With Saito, Team Can Heave a Sigh of Relief
No flashing outfield signs. No “Welcome to the Jungle.” Takashi Saito’s ninth-inning entrance lacked the pageantry of Eric Gagne’s. Instead, when the bullpen doors opened in the top of the ninth inning Sunday, Saito put his head down and jogged to the mound.
A pepped-up “Price Is Right” theme song played on the stadium speakers.
Without Gagne, who has been sidelined for nearly the entire season because of elbow and back injuries, save situations at Dodger Stadium have lacked the flair they once had. But since Saito assumed the closer’s role in mid-May, the Dodgers have retained the substance.
Saito pitched a 1-2-3 ninth inning Sunday for his eighth save, and the Dodgers beat the San Francisco Giants, 3-1. Saito is eight for eight in save opportunities and has a 2.14 earned-run average.
Saito, 36, is considered a rookie, though he spent 14 seasons with the Yokohama Baystars of the Japanese Central League. When the Dodgers purchased his contract during the off-season, there was little indication he’d turn into their closer. Although Saito showed promise during spring training, he was assigned to triple-A Las Vegas to start the season. Besides, Gagne was returning from elbow surgery, and Danys Baez had been acquired in January to be his setup man.
But when Gagne went on the disabled list in early April because of another elbow surgery, Saito was called up the next day. After Baez blew four saves in mid-May, Saito came to the rescue.
“When I look back to spring training, I saw no chance to go up to the major leagues,” Saito said through an interpreter. “So being here makes me very happy.”
Saito entered Sunday’s game with a two-run lead, facing the bottom of the order. Giants first baseman Mark Sweeney flied to left. Eliezer Alfonzo struck out looking on a loopy breaking ball. Steve Finley flied to right to end the game, concluding Saito’s eight-pitch outing. Game over.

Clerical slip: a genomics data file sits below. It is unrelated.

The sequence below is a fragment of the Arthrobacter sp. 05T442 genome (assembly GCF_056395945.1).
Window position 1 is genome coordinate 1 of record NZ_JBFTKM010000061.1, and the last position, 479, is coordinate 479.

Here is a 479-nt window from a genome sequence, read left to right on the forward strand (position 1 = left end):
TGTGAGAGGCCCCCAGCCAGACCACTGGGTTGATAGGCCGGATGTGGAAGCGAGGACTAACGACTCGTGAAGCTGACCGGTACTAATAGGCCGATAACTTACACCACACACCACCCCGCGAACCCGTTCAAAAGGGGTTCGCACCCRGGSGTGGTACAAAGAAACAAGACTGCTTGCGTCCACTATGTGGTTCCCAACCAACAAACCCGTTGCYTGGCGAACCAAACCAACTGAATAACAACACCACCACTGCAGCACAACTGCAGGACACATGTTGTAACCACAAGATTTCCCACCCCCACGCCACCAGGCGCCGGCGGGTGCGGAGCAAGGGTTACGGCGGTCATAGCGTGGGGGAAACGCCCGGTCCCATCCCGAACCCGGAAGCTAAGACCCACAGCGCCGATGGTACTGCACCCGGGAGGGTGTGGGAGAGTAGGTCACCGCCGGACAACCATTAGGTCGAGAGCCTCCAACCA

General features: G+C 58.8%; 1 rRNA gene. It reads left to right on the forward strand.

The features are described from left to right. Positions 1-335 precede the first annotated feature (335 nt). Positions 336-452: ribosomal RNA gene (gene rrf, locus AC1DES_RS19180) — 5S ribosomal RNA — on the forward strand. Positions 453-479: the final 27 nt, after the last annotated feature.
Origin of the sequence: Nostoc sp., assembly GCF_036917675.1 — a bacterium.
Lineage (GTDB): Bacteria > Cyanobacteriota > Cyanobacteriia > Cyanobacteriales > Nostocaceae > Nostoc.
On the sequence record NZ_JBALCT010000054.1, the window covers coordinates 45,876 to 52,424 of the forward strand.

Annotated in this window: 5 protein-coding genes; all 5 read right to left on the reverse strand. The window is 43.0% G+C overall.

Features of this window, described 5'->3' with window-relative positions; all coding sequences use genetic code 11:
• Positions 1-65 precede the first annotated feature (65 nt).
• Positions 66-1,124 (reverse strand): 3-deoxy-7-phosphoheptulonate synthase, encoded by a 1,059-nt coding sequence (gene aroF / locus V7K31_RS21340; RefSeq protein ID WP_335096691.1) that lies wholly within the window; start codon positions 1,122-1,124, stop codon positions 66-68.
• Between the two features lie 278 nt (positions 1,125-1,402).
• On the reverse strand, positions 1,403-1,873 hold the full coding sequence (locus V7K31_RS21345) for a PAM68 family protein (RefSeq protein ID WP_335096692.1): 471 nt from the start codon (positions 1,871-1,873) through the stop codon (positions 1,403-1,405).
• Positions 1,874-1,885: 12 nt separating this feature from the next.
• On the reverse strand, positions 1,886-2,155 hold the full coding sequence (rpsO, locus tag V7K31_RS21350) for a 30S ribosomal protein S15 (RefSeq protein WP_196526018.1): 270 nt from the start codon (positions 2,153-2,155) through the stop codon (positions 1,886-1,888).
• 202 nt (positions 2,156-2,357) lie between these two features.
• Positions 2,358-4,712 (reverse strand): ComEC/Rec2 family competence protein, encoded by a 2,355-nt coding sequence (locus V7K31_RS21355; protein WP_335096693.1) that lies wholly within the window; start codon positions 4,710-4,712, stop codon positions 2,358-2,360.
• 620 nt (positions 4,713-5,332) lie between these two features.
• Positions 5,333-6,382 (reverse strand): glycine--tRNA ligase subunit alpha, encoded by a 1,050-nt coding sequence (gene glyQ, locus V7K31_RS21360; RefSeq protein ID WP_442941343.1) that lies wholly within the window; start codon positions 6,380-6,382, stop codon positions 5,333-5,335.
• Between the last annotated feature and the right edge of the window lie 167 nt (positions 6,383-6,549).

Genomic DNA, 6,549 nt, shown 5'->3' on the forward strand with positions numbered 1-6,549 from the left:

“He’s fun to watch,” reliever Jonathan Broxton said. “He keeps batters off balance. He keeps them very honest.”
It’s partly because of his delivery, and the way he leans back, then forward like a rickety rocking chair. Saito attacks hitters, Broxton said, and isn’t afraid of anyone. He pitches quickly, and efficiently, as evidenced by his stint Sunday, which was over in minutes.
“The innings happen quickly,” Dodgers Manager Grady Little said. “He challenges the hitters to put it in play or strikes them out. We feel confident every time he goes on the mound.”
Soon after the victory, the Dodgers retreated to the clubhouse, hoping to make a quick getaway before the All-Star break. Saito, who speaks minimal English, sat at his locker, surrounded by a contingent of Japanese media. Starting pitcher Aaron Sele, on his way out of the clubhouse, noticed the scene. Sele stopped in his tracks, got Saito’s attention, then reached out his hand and gave his closer a thumbs up.
“If I do well, people tell me, ‘Good job.’ ” Saito said. “Maybe having people say that is normal, but for me that is special.”